News Desk: Sixty more dengue patients were hospitalised in 24 hours till Saturday morning amid a rise in the mosquito-borne disease in Bangladesh, according to the Directorate General of Health Services (DGHS).
Among them, 54 patients were hospitalised in Dhaka, it said.
As many as 220 dengue patients, including 176 in the capital, are now receiving treatment at hospitals across the country.
The dengue cases are rising in the capital allegedly due to insufficient measures taken by the two Dhaka city corporations for preventing mosquito-borne diseases like dengue.
On June 21, the DGHS reported the first death of the season from the mosquito-borne viral disease.
This year, the DGHS has recorded 1,670 dengue cases and 1,449 recoveries so far.
Although dengue a leading cause of serious illness and death in some Asian and Latin American countries was first reported in Bangladesh in 1964, the first epidemic occurred in 2000, claiming 93 lives that year. It has since become endemic in the country, with outbreaks recorded every year since. Although for a three-year period at one point, the number of deaths from the virus fell almost near zero, its most fatal year yet was in 2019, when 179 died experiencing the severe form of the disease.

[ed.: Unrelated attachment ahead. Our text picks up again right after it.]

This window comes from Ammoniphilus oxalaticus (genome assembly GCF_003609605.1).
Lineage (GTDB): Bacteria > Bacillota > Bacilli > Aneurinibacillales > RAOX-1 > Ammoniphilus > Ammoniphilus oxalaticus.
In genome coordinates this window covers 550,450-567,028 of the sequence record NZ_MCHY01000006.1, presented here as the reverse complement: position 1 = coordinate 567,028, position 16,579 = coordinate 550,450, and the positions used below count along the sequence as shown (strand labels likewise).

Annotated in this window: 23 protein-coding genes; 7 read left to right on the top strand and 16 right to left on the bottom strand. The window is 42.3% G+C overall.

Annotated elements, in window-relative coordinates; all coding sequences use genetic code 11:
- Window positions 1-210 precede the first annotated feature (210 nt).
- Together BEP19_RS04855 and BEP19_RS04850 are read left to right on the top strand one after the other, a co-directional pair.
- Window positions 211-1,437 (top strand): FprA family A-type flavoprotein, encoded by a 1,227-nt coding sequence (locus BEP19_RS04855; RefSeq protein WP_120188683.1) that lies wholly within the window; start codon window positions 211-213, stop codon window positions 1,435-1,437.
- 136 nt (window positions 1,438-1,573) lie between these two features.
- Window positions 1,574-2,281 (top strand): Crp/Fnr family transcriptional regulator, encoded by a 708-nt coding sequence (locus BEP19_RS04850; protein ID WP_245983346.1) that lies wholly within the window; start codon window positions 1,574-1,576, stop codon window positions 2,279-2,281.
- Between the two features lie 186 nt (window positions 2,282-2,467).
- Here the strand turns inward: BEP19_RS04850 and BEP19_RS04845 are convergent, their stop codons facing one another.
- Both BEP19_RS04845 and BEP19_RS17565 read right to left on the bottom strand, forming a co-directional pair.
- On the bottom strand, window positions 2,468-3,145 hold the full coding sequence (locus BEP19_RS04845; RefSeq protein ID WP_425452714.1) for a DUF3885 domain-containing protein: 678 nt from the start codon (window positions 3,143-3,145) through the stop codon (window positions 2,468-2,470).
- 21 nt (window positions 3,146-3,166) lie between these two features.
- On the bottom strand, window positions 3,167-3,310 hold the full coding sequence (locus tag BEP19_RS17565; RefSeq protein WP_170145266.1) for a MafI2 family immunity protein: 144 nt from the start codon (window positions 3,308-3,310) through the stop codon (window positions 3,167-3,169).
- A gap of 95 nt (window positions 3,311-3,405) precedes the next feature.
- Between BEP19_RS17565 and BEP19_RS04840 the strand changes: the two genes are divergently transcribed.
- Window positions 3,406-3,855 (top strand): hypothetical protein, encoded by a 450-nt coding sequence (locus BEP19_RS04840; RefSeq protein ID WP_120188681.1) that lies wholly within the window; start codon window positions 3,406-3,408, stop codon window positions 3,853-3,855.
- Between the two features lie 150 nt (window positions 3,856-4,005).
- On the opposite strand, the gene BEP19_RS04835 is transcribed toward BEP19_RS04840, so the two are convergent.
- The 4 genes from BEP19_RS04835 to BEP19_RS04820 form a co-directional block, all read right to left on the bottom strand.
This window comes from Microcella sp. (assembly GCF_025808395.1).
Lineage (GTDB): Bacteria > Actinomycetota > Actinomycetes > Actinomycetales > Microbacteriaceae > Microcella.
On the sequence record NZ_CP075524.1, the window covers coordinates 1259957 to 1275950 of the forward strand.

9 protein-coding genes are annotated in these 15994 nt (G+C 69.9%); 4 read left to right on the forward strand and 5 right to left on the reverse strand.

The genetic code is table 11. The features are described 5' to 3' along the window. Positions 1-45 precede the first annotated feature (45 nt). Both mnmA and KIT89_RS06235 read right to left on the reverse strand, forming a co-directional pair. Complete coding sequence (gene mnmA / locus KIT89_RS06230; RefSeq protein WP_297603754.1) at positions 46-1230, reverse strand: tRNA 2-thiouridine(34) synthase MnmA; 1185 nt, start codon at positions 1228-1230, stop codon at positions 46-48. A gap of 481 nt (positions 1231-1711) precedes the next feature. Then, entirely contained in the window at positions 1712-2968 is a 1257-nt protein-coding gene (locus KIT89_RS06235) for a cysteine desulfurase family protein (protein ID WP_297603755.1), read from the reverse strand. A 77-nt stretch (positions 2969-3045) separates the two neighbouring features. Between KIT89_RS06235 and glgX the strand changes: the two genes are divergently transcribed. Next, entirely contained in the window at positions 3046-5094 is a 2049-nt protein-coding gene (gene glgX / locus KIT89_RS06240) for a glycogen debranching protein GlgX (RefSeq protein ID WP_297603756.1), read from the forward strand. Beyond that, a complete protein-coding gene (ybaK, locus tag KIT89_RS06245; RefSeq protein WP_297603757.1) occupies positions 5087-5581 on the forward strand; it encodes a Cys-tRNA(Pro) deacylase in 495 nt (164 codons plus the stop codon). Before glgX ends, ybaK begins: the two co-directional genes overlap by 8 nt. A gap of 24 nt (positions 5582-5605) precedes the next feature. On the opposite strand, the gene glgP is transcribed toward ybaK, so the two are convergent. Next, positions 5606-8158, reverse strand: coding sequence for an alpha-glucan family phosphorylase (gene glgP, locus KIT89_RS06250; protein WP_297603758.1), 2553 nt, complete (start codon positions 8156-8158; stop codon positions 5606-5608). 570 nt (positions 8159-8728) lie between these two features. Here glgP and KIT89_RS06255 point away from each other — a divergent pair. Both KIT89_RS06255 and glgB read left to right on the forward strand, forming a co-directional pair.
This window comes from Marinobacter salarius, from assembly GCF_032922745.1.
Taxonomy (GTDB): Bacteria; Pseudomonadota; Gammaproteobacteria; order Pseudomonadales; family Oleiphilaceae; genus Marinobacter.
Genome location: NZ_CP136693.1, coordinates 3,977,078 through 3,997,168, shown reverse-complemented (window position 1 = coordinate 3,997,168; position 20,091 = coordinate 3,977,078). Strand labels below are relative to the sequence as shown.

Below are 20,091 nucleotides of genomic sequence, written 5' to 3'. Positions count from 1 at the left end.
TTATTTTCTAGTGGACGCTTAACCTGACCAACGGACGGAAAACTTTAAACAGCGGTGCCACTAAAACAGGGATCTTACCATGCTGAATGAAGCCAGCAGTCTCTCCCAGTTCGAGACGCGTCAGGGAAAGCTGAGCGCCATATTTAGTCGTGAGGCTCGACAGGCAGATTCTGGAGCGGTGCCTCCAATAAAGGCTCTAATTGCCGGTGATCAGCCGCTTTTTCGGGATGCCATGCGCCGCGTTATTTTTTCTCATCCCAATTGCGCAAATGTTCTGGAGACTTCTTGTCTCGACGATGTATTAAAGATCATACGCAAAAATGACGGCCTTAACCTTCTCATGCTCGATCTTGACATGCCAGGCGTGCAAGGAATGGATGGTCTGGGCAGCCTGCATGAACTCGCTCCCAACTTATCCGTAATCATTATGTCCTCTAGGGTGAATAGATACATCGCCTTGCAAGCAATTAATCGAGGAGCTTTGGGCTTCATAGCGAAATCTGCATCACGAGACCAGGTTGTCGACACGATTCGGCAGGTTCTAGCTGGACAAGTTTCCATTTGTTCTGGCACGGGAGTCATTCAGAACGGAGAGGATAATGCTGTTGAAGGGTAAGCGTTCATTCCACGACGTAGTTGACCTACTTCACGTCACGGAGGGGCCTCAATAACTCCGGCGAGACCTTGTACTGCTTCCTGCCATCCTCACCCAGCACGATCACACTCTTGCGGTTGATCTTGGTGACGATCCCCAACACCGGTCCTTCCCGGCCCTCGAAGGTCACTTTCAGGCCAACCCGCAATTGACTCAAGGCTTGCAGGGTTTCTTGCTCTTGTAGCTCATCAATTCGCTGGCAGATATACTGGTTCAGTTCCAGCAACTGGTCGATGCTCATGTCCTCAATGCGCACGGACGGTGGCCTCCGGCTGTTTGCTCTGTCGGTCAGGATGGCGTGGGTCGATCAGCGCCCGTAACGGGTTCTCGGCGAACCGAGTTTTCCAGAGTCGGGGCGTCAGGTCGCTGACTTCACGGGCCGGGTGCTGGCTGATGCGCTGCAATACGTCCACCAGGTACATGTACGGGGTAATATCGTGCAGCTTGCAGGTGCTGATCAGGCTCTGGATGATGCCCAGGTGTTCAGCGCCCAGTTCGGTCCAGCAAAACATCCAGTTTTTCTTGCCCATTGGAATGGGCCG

When the Covid-19 pandemic hit in 2020, it seemed to take a backseat, as only three deaths were reported from dengue that year.
However, 105 dengue patients, including 95 in Dhaka division, died in 2021.
Dengue is found in tropical and sub-tropical climates worldwide, mostly in urban and semi-urban areas.
About 4 billion people, almost half of the world's population, live in areas with a risk of dengue, according to the US Centers for Disease Control and Prevention.
Each year, up to 400 million people get infected with dengue while approximately 100 million get sick from infection, and 40,000 die from severe dengue, it says.
"There is no specific treatment for dengue or severe dengue. Early detection of disease progression associated with severe dengue, and access to proper medical care lowers fatality rates of severe dengue to below 1 per cent," according to the World Health Organization.